Ancient Cave in the Moravian Karst Still Stumps Archaeologists: (ever heard of this place?)

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posted on Nov, 2 2011 @ 01:58 PM
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Was it a funeral sacrifice of mammoth proportions, the vicious slaughter of a merchant caravan or a massive explosion of flour dust during a harvest ceremony? More than a century after it was first excavated, archaeologists are still wondering what happened in Bull Rock (Byci skala) cave in the Blansko area of south Moravia 2,600 years ago. Bones and jewelry dating back 2,600 years, discovered in the cave in 1872, have mystified scientists ever since


NOTE: Still having issues with this computer and ATS Uploads. To see the skull which has a VERY detailed metal/gold head dress on it-please go to the source article. Take a look at that puppy and tell me what you think!


In 1872, Czech archaeologist Jindrich Wankel unearthed 40 dismembered skeletons in the anteroom of the cave. On a stone altar was a pair of women's arms hacked off at the elbow, and a skull cleaved neatly down the middle. Deeper in the cave was a magnificent chariot with the charred remains of a man still inside. Strewn among the bodies were hundreds of bronze and amber ornaments of exotic design and, deeper in the cave, stood an Iron Age forge.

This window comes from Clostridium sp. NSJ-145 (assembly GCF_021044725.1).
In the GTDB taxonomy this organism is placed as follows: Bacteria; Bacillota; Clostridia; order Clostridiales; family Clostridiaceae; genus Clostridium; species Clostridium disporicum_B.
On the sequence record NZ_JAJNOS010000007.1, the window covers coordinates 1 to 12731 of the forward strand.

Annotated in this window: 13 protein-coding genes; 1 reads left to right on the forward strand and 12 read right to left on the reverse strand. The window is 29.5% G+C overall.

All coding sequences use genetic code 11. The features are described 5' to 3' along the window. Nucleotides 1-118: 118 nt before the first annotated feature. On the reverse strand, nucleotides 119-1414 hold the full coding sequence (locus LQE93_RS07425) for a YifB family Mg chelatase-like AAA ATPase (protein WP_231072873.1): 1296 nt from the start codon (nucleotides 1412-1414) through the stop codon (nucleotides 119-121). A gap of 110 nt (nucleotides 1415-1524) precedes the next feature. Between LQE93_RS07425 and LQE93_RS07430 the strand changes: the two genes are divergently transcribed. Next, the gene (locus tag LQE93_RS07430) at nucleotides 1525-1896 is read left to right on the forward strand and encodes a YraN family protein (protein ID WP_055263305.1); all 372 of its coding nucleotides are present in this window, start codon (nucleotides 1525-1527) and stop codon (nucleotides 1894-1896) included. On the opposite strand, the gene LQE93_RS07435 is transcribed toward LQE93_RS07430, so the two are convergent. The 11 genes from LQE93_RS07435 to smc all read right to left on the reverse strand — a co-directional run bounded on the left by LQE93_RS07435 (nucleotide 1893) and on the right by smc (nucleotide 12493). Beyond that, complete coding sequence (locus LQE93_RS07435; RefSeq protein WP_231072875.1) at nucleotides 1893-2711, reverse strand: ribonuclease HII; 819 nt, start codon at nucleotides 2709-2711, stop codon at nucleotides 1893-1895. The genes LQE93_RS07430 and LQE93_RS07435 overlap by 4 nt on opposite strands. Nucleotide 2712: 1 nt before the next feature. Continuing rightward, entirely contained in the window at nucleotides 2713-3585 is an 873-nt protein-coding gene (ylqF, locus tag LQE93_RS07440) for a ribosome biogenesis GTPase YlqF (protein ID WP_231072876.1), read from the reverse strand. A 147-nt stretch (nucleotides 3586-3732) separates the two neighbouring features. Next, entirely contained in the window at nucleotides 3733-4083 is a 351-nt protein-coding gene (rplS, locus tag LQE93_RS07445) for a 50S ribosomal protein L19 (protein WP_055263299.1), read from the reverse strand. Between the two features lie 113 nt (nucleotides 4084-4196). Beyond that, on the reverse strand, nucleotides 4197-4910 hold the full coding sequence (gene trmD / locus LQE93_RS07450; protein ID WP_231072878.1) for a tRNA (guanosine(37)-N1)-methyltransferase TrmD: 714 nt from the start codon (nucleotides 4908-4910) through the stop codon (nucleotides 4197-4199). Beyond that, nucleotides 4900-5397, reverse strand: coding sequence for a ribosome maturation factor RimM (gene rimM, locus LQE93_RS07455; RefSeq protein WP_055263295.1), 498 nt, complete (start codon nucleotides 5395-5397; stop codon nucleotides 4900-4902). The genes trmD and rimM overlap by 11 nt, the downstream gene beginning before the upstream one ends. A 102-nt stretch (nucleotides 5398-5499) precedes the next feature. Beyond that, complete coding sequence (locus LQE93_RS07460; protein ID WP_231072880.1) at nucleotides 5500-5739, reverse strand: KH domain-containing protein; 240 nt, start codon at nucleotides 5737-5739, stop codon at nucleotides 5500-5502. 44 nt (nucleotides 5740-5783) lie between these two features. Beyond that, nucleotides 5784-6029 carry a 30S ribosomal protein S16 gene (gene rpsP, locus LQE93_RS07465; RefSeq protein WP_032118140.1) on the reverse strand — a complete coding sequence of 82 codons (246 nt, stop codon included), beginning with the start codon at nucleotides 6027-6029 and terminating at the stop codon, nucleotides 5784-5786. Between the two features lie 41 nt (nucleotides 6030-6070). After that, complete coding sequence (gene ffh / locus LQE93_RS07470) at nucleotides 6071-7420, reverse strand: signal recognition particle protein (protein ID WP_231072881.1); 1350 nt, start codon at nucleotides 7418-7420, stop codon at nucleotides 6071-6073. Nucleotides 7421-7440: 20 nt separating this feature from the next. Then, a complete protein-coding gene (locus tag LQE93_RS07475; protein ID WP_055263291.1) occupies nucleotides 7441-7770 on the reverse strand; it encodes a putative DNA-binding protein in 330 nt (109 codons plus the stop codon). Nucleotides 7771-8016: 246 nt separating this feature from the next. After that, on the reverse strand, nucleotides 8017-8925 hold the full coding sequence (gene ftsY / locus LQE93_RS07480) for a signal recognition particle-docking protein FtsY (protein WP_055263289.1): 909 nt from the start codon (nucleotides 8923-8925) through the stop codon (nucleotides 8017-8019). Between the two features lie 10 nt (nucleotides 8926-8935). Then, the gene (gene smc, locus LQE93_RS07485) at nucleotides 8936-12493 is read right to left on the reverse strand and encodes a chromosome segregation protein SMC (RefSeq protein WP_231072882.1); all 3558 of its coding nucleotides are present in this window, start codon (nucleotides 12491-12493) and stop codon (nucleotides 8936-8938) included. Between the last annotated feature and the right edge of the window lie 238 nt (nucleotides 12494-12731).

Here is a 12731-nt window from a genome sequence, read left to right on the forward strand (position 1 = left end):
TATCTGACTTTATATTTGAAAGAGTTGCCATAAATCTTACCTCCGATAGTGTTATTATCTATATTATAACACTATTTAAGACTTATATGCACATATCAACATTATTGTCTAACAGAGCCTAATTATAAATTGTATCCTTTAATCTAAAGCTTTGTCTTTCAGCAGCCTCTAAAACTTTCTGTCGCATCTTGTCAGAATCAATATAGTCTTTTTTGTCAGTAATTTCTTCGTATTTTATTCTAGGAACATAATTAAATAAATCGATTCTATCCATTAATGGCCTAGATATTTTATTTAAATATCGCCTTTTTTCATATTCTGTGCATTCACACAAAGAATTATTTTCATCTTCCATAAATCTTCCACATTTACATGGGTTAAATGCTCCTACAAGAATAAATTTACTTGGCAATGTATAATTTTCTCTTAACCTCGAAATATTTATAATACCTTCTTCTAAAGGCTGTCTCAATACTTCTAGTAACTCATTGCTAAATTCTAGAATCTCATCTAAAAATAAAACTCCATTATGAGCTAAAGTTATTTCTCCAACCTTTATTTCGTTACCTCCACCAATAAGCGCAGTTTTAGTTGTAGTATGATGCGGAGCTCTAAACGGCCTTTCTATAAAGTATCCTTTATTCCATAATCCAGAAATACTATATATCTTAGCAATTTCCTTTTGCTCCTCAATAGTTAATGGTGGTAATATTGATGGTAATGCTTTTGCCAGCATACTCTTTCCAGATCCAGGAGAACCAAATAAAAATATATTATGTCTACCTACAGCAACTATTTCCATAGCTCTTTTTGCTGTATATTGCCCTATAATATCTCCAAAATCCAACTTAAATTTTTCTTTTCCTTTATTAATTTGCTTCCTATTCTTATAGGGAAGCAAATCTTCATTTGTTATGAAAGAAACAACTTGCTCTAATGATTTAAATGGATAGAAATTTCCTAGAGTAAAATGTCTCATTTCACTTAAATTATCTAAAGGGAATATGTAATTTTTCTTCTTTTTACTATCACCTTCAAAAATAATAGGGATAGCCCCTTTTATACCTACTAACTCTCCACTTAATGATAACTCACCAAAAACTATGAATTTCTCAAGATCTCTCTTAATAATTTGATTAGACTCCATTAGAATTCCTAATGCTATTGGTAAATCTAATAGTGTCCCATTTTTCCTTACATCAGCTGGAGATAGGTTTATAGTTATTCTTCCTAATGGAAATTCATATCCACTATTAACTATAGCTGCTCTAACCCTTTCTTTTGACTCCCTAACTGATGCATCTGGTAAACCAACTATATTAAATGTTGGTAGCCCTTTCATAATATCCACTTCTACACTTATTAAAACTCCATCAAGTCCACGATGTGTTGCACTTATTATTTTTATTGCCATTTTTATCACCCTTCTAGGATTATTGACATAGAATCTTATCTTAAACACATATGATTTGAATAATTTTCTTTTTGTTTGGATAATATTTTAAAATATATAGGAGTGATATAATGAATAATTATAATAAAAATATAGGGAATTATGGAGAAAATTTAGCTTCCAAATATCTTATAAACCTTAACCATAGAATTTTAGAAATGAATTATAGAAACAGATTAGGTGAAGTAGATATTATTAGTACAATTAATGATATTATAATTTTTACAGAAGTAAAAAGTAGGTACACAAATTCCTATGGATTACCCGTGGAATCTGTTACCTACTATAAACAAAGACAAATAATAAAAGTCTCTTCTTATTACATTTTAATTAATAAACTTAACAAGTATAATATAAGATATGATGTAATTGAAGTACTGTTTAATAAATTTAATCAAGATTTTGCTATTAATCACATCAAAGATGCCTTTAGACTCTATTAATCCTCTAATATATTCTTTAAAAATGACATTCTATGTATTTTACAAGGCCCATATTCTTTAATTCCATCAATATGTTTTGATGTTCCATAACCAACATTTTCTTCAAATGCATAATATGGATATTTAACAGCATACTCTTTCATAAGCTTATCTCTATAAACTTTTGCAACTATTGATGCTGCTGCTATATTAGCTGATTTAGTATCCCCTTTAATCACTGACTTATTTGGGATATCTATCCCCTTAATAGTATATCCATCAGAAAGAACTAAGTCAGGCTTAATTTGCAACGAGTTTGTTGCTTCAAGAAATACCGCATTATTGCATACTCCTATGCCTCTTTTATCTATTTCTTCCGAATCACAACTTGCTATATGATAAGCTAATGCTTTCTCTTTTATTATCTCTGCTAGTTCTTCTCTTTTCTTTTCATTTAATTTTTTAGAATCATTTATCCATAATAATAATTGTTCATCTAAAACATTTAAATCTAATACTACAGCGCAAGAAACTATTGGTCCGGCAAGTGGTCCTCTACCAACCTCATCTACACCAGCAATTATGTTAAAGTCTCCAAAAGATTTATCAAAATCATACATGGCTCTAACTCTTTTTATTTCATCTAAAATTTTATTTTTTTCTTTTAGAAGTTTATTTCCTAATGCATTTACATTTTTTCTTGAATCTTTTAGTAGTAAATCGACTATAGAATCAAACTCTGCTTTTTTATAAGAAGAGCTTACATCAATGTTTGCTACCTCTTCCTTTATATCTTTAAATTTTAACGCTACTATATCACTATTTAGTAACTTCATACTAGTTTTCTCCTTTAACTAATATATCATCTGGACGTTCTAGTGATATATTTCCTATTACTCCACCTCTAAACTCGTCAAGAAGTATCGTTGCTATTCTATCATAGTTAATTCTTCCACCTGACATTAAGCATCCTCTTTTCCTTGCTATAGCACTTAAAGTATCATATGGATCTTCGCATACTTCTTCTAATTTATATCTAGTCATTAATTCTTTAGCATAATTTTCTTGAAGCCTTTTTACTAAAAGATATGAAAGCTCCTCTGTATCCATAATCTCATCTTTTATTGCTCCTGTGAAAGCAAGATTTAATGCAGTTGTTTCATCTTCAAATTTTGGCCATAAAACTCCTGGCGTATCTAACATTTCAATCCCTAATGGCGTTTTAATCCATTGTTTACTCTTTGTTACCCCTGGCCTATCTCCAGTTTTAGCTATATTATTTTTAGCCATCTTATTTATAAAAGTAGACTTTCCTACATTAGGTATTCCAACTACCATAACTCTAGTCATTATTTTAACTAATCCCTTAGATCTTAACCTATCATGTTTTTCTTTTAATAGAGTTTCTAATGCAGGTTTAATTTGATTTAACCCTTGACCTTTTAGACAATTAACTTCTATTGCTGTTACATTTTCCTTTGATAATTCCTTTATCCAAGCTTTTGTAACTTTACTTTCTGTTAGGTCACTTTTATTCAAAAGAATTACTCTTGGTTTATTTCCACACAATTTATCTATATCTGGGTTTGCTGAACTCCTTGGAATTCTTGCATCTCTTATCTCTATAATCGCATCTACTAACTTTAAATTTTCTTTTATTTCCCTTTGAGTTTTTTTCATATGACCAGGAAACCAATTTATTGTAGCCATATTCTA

Wankel assumed he'd found the relics of the funeral of a chieftain from the Hallstatt (Early Iron Age) era, complete with virgin sacrifices. For more than 100 years, archaeologists took his conclusions at face value. Then, in the 1970s, they took another look at the artifacts and received quite a shock.

Wankel's "funeral chariot" was actually different parts of three completely unrelated vehicles. The skeletons were not from young females - virgin or otherwise - but from men and women ranging in age from 30 to 45. Moreover, there was no proof the victims had died violently.


Source: archaeologynewsnetwork.blogspot.com...

The article goes on to discuss three main theories as to what happened in the cave at that time. All three are interesting and plausable. But, that is why I bring it to ATS for review.

What do you think happened here? What else can you add to the story/mystery. I don't know enough about the Bronze Age but I think once you see the pics of the jewelry found..... these folks were masters of it. Maybe past mastering it.... Out of this world maybe.....?

As you read-if you read the whole article, the NAZI's didn't have any issues/problems with using the cave for their war efforts. I wonder what they found and carted away that we'll never know about-most likely.

Here is a little video I found about the BULL CAVE:


Info From Wikipedia: